In this market, most existing tenants are looking for any angle possible to save a few bucks on a new lease. For many, this means moving to a different part of town, or moving to a building "one step below" the one they are currently in. When it comes down to it, they're often faced with a choice. Do I go to "Building A" where the rent is higher and the landlord will build the space to suit my needs, or do I go to "Building B" where the rent is lower, and the landlord is offering a Tenant Improvement Cash Allowance.

This decision at its surface seems relatively simple. What many tenants think, is that the Landlord of "Building A" is just using the space "build-out" as a way to make more money, and if given the opportunity, they could do it themselves cheaper. But is that really true?

When negotiating these kinds of deals, it is critical that the tenant thoroughly compares the options and determines which one really makes the most sense financially, and which one provides lower risk.

The first step in this process, is acknowledging your background and abilities. Let's face it, most real estate decision makers are not experienced architects, project managers, or general contractors. With that in mind, it probably doesn't make sense for your average tenant to take on a construction project, regardless of the size . . . and no, a renovation of your house does not count (unless you had to deal with unions, freight elevator hours, building management, landlord approvals, permits, and fire suppression systems - I didn't think so).

Now, let's assume you thought it through, and even though you know you are probably not qualified to take on the project at "Building B" you still want to give it a go. In this case, you do have a good option, and that is to hire a Project Manager to oversee the project. A professional Project Manager will oversee all aspects of the project, and keep your budget in-tact. But before they can do that, you first need to determine if the project makes sense, and what your budget should be.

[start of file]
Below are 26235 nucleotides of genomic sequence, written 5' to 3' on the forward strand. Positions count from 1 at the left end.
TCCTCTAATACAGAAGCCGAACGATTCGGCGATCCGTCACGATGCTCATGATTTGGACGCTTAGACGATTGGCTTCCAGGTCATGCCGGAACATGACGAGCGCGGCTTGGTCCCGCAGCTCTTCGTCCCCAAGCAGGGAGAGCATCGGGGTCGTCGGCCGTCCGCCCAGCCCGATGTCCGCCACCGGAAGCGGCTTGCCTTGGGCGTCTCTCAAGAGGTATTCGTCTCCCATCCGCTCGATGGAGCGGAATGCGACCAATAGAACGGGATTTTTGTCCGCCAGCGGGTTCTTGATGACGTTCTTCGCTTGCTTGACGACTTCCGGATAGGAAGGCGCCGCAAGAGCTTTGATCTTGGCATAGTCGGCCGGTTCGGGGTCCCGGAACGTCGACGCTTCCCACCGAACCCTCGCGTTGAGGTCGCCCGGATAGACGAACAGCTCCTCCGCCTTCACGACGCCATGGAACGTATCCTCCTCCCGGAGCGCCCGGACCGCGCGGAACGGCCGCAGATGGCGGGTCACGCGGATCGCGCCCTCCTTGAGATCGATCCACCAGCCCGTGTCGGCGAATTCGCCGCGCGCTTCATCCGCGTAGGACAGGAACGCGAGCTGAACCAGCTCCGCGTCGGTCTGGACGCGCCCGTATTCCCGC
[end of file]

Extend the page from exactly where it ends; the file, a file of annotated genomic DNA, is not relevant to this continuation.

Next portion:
The next step is to do some comparative financial analysis. You'll need your Project Manager (PM) and Financial Analyst to sit down and crunch the numbers. The PM will develop a budget based on your hard costs, like demolition, framing, and electrical and your soft costs like the project manager, architect, mechanical engineer, general contractor, drawings, permits, permit expediter, etc. He or she will then meet with your Financial Analyst, and compare that budget to allowance you will receive from the landlord for Tenant Installation and ultimately determine which deal is more affordable.

Now, after all of this work, let's assume that "Building B" looks like the better choice. There is still one more factor that you have to account for, and that is time. The landlord in "Building A" probably uses the same people over and over again to do "build-outs" in the building, and can probably give you a reasonable guarantee of when the work will be done. If you go with "Building B," is the landlord giving you enough free rent to account for all of the time it will take to do the project? What if it takes longer than expected, who's responsible? Will you still have to pay rent and electricity costs even though you're not occupying the space? Have you or your broker negotiated this?

When it comes down to it, comparing these two deals is no simple matter. It is for this reason, that it is critical that you have a trusted advisor that will guide you through the process. Furthermore, you want to have someone represent you, that has all of the services backing them, to make this process as simple as possible. This includes, a Project Management group, a Financial Analysis group, and the resources of a team of real estate brokers that have negotiated thousands of deals and know how to avoid all of the potential pitfalls. With that infomercial, I hope I provided a little bit of insight into a tough decision that faces many tenants.